20 September 2015

Controlling a fan using a UWP on a Raspberry PI2 remotely

Part 4 of Reading temperatures & controlling a fan with a RP2, Azure Service Bus and a Microsoft Band

This article shows you how to control a device attached to a Raspberry PI2 remotely - that is, the Universal Windows App on the PI2 listens to commands coming off an Azure Service Bus queue.I have explained several details already in the previous posts in this series - I will go over some things more quickly than before.

The fan is controlled using a Keyes SRD-05VDC-SL-C switch, as displayed here to the right. This is a relay that controls mains power. The Raspberry PI2 is a very low power device operating in the 5V range, so controlling mains power (100-250V depending where you live) requires there be something in between the Raspberry and the actual mains power - this little device here. Connecting the mains power directly to the poor PI2's GPIO pins would most likely result in a spectacular but rather short fireworks, so that's quite inadvisable to do.

Basic app setup
As I explained before, I have set up this app using dependency injection, basically creating a set of very loosely couples objects that interact only through interfaces and/or events - an getting objects of which they are dependent on supplied via their constructor, in stead of newing them up themselves.

So, once again we have a look an the MainPage_Loaded in MainPage.xaml.cs of the TemperatureReader IoT app, and I have grayed out everything that is does not play a role in controlling the fan.

var gpioService = new GpioService();
var fanSwitch = new SwitchDevice(gpioService, Settings.SwitchPinId);
var controller = new AnalogTemperatureSensorController(gpioService);
var thermometer = new Thermometer(gpioService, controller);
var poster = new TemperatureQueueClient(QueueMode.Send);
var fanCommandListener = new FanSwitchQueueClient(QueueMode.Listen);
await fanCommandListener.Start();

fanCommandListener.OnDataReceived += (cs, cmd) =>
    $"Fanswitchcommand received {cmd.Status}; current status fan on = 
      {fanSwitch.IsOn} at {DateTime.Now}");
  fanSwitch.SwitchOn(cmd.Status == FanStatus.On);

The amusing thing about this, as attentive readers will see, is that I am using no new objects whatsoever. All the object types in this are already described in previous posts of this series.

So how does this work?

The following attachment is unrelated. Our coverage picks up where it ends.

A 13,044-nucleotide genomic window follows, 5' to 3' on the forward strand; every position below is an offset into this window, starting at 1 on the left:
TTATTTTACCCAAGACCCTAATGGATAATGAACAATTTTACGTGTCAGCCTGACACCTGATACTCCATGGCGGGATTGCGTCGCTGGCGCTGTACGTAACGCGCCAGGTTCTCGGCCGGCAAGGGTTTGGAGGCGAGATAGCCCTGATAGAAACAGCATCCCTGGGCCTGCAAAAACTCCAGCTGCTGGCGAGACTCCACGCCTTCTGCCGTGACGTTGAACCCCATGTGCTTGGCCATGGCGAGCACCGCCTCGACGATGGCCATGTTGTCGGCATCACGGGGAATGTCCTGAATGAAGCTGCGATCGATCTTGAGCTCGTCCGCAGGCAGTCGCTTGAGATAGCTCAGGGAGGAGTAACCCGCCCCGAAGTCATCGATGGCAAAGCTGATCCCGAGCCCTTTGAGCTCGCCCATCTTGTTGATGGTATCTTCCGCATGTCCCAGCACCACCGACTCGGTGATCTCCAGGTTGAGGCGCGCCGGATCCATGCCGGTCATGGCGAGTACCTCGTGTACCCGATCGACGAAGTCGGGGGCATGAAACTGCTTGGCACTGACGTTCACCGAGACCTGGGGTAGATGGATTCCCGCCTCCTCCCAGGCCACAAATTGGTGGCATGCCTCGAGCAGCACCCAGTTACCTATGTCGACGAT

As soon as the app is loaded, the GpioService, which I already explained in my previous post - is created. Then the fanSwitch object is created. This is a SwitchDevice - also already explained in the previous post as a base class for a class that controls an LED, and that now controls a SRD-05VDC-SL-C - by virtue of using a different GPOI pin. Then there is a FanSwitchQueueClient created - that listens to commands coming from the Azure Service bus. The working of this class is explained in the second post of this series.

Then finally, an event handler is attached to the FanSwitchQueueClient OnDataReceived - a very little piece of code that sets the switch to the status as requested by the command coming from the Azure Service Bus.

There is also this little piece of code reports back not only the temperature but also the current fan status back to whoever is listening to the other service bus

thermometer.OnTemperatureMeasured += async (thObject, data) =>
  data.FanStatus = fanSwitch.IsOn ? FanStatus.On : FanStatus.Off;
  await poster.PostData(data);

And that, my friends, is basically all. Nothing new - just reuse what is already been built. So why 'waste' a whole blog post on it? Mostly to show that with the right architecture you can make very easily reusable and connectable components - kind of like IoT hardware.

One more thing
There is an oddity to the SRD-05VDC-SL-C in relation to Windows 10 on Raspberry PI2: as soon as you open the pin to which it is connected and set its drive mode  to output, the SRD-05VDC-SL-C switches itself on. A very undesirable state of affairs. This is why the constructor of SwitchDevice contains a statement to switch it off immediately:

public SwitchDevice(IGpioService gpioCtrl, int pinId)
  _pinId = pinId;
  _gpioCtrl = gpioCtrl;

Sometimes you can briefly see the red status LED of the SRD-05VDC-SL-C blink red when it is initialized like this. Be aware that there may be a short power spike in the attached mains power, and be sure the device that run on mains power can handle it.

Check the demo solution here.

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